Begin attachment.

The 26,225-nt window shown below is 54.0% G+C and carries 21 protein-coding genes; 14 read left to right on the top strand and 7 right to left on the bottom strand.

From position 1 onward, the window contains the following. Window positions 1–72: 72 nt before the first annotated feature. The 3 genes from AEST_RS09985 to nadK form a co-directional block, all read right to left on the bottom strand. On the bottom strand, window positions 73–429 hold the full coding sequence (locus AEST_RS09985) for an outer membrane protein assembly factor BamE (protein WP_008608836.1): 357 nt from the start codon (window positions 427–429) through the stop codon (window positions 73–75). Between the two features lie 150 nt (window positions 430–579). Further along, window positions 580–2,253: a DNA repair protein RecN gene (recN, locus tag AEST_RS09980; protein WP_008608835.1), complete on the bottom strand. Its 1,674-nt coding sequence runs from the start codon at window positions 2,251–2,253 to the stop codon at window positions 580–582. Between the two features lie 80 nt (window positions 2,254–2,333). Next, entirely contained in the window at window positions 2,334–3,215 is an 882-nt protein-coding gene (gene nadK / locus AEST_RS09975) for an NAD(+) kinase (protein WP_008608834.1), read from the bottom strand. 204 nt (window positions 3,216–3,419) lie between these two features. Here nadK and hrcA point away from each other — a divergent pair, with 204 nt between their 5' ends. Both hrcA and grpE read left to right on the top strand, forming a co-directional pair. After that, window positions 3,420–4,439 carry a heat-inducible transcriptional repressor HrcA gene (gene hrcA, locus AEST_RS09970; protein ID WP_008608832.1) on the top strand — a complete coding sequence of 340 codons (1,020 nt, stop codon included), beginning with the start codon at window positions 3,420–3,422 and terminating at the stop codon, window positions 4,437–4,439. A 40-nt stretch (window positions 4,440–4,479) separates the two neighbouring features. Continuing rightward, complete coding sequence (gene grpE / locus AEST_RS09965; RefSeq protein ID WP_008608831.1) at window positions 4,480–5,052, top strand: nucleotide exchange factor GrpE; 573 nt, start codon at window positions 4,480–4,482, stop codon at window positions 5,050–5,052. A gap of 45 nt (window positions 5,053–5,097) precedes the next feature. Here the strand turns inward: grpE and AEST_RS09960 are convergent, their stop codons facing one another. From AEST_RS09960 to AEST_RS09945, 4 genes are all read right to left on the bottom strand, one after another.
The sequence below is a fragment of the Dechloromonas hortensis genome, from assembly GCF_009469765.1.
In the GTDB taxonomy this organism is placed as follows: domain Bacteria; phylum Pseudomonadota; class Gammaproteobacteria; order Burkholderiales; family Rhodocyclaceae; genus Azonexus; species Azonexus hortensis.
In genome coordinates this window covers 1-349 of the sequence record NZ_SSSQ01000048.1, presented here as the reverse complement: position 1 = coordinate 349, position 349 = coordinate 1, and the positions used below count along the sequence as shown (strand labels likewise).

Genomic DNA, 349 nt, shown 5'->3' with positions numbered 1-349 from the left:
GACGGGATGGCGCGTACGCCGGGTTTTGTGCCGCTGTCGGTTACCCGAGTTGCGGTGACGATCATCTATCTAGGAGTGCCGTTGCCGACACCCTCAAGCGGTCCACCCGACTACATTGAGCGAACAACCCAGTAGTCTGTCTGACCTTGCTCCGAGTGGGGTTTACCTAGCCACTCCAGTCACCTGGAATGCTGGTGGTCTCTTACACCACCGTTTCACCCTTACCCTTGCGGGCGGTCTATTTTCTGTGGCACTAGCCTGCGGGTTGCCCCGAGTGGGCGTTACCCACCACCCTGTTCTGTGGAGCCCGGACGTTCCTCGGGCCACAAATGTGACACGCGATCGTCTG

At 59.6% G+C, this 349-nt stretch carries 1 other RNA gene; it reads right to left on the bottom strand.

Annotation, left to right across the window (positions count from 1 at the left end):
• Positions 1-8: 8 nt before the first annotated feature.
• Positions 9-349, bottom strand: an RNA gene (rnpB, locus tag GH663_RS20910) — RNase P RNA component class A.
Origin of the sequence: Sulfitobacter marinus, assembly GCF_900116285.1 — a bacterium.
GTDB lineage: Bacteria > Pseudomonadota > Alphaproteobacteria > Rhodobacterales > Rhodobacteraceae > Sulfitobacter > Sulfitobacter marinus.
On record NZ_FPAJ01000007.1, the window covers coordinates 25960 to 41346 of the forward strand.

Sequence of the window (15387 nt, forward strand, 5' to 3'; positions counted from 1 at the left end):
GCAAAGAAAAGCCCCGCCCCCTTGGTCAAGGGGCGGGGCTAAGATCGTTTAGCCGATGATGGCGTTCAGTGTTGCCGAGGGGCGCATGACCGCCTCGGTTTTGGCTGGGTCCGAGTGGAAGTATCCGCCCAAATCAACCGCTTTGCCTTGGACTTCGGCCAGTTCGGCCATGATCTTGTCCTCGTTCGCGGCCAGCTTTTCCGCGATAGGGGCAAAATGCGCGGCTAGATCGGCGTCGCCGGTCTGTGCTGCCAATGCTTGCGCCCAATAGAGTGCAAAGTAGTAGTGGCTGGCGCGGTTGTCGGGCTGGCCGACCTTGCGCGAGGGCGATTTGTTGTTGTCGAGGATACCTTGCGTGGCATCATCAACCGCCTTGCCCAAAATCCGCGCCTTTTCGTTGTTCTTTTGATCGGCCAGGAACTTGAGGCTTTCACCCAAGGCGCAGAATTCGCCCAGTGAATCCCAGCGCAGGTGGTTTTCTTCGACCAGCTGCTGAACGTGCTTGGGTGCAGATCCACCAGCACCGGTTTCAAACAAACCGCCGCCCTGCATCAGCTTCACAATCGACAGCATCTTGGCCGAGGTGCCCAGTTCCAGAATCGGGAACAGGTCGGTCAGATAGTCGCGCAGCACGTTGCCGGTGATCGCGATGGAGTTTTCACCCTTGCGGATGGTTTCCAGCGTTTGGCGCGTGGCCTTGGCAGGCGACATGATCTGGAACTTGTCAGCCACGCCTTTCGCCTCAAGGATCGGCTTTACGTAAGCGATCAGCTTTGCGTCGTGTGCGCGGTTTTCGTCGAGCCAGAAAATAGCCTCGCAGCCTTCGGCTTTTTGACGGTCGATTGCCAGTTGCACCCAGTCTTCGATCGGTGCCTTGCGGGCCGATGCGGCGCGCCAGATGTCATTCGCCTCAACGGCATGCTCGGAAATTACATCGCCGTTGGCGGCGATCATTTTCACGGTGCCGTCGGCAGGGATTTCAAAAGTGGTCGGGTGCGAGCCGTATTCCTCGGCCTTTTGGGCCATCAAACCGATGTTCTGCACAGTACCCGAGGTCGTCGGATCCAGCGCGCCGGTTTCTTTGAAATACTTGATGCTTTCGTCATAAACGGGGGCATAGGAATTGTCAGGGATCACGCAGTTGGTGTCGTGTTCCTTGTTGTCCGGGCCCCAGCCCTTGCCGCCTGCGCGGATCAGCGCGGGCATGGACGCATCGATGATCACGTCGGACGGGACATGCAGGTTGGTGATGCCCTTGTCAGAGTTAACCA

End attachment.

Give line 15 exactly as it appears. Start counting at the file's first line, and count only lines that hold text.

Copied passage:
Sequence of the window (15387 nt, forward strand, 5' to 3'; positions counted from 1 at the left end):